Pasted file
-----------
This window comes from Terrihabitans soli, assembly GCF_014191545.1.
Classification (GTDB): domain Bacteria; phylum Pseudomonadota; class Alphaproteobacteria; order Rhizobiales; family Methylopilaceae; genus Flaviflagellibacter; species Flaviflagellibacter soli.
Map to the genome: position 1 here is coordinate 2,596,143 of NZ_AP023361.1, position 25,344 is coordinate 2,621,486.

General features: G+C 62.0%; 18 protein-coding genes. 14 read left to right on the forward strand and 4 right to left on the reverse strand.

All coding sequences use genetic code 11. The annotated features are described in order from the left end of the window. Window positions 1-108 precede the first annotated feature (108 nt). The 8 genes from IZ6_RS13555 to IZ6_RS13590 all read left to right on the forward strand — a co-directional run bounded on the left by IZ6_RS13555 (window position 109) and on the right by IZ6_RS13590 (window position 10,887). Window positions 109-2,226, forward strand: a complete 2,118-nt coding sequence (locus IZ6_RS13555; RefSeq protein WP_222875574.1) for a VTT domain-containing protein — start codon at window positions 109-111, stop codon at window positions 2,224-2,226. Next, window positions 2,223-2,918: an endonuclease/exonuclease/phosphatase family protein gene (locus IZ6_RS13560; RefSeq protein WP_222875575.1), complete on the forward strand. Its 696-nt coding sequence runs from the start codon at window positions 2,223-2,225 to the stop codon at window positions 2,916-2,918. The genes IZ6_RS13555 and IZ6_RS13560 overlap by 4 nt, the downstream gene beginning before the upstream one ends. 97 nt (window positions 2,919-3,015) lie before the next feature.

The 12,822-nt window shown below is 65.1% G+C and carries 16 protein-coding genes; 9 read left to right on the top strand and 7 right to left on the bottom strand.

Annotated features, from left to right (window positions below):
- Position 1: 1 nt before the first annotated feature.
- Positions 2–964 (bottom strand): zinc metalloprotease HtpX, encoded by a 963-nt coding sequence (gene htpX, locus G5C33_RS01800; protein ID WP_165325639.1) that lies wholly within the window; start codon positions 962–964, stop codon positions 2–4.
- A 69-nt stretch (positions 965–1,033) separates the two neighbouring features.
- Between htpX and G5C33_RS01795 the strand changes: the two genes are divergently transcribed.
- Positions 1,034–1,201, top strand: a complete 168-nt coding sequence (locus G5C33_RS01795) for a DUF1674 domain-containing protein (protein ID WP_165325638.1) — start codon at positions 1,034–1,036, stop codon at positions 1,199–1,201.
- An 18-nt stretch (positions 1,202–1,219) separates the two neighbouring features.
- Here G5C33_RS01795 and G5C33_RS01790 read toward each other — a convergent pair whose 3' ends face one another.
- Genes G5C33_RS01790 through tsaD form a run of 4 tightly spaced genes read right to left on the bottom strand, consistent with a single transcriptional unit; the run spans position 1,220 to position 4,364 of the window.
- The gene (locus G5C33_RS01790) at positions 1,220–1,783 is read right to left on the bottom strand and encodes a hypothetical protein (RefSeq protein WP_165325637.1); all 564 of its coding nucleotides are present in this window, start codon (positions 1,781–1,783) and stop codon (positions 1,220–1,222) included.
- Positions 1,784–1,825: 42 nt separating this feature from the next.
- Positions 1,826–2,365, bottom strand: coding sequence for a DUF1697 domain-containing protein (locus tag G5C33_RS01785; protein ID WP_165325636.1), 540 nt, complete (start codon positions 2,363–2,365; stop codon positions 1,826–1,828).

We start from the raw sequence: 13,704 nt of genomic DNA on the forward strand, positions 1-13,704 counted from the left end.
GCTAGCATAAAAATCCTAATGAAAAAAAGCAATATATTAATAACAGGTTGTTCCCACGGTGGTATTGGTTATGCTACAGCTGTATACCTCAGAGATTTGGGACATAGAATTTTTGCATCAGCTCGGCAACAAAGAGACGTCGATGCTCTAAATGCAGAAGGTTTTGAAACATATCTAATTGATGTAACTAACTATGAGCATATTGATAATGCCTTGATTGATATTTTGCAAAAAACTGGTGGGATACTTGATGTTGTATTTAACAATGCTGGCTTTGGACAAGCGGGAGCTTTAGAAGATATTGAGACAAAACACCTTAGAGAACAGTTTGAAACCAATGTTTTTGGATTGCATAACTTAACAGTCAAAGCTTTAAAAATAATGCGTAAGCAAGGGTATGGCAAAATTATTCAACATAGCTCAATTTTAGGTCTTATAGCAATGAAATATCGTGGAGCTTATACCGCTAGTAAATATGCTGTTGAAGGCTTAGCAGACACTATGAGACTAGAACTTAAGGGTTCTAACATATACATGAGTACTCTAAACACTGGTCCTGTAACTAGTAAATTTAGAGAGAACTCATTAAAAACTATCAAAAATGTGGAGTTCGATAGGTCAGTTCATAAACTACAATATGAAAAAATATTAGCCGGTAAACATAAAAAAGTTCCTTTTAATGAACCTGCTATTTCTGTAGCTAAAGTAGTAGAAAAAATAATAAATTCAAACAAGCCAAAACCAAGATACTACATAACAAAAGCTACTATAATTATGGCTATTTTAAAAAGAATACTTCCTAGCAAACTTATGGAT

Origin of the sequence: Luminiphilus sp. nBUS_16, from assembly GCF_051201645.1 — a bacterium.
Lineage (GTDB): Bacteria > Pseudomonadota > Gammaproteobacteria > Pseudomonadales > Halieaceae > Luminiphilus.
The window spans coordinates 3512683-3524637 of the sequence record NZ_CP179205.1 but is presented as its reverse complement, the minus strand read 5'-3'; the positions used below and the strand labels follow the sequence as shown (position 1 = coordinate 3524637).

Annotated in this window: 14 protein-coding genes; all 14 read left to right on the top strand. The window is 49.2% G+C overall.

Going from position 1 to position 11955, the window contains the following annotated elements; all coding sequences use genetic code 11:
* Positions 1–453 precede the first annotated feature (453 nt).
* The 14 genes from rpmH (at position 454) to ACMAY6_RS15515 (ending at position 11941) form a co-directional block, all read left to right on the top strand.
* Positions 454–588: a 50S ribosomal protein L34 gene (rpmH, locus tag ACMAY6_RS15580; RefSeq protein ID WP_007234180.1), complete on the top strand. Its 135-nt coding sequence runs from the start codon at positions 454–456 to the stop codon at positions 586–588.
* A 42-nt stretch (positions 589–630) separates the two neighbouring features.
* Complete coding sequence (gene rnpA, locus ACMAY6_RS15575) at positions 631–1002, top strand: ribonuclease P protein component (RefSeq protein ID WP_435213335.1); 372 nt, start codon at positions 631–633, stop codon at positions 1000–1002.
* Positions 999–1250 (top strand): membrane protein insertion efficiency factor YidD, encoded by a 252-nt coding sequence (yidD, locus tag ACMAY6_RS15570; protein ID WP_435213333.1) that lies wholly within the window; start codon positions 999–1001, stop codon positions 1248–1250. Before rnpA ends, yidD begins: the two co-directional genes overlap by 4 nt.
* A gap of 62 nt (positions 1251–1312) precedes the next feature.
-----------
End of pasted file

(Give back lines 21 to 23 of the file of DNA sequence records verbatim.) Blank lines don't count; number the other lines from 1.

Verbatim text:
Origin of the sequence: Luminiphilus sp. nBUS_16, from assembly GCF_051201645.1 — a bacterium.
Lineage (GTDB): Bacteria > Pseudomonadota > Gammaproteobacteria > Pseudomonadales > Halieaceae > Luminiphilus.
The window spans coordinates 3512683-3524637 of the sequence record NZ_CP179205.1 but is presented as its reverse complement, the minus strand read 5'-3'; the positions used below and the strand labels follow the sequence as shown (position 1 = coordinate 3524637).